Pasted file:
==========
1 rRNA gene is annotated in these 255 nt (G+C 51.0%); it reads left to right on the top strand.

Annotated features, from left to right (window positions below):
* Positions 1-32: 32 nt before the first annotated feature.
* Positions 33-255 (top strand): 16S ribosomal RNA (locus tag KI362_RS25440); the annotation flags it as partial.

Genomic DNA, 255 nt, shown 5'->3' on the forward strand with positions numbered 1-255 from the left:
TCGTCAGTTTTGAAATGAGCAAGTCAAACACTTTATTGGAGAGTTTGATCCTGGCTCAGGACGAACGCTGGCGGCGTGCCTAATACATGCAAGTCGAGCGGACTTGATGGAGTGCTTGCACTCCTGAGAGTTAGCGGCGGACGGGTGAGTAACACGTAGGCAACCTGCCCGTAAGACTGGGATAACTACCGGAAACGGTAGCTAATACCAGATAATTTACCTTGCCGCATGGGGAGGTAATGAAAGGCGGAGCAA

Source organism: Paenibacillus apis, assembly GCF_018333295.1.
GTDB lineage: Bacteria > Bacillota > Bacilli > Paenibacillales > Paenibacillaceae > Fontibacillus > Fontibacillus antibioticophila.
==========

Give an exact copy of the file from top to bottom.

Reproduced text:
1 rRNA gene is annotated in these 255 nt (G+C 51.0%); it reads left to right on the top strand.

Annotated features, from left to right (window positions below):
* Positions 1-32: 32 nt before the first annotated feature.
* Positions 33-255 (top strand): 16S ribosomal RNA (locus tag KI362_RS25440); the annotation flags it as partial.

Genomic DNA, 255 nt, shown 5'->3' on the forward strand with positions numbered 1-255 from the left:
TCGTCAGTTTTGAAATGAGCAAGTCAAACACTTTATTGGAGAGTTTGATCCTGGCTCAGGACGAACGCTGGCGGCGTGCCTAATACATGCAAGTCGAGCGGACTTGATGGAGTGCTTGCACTCCTGAGAGTTAGCGGCGGACGGGTGAGTAACACGTAGGCAACCTGCCCGTAAGACTGGGATAACTACCGGAAACGGTAGCTAATACCAGATAATTTACCTTGCCGCATGGGGAGGTAATGAAAGGCGGAGCAA

Source organism: Paenibacillus apis, assembly GCF_018333295.1.
GTDB lineage: Bacteria > Bacillota > Bacilli > Paenibacillales > Paenibacillaceae > Fontibacillus > Fontibacillus antibioticophila.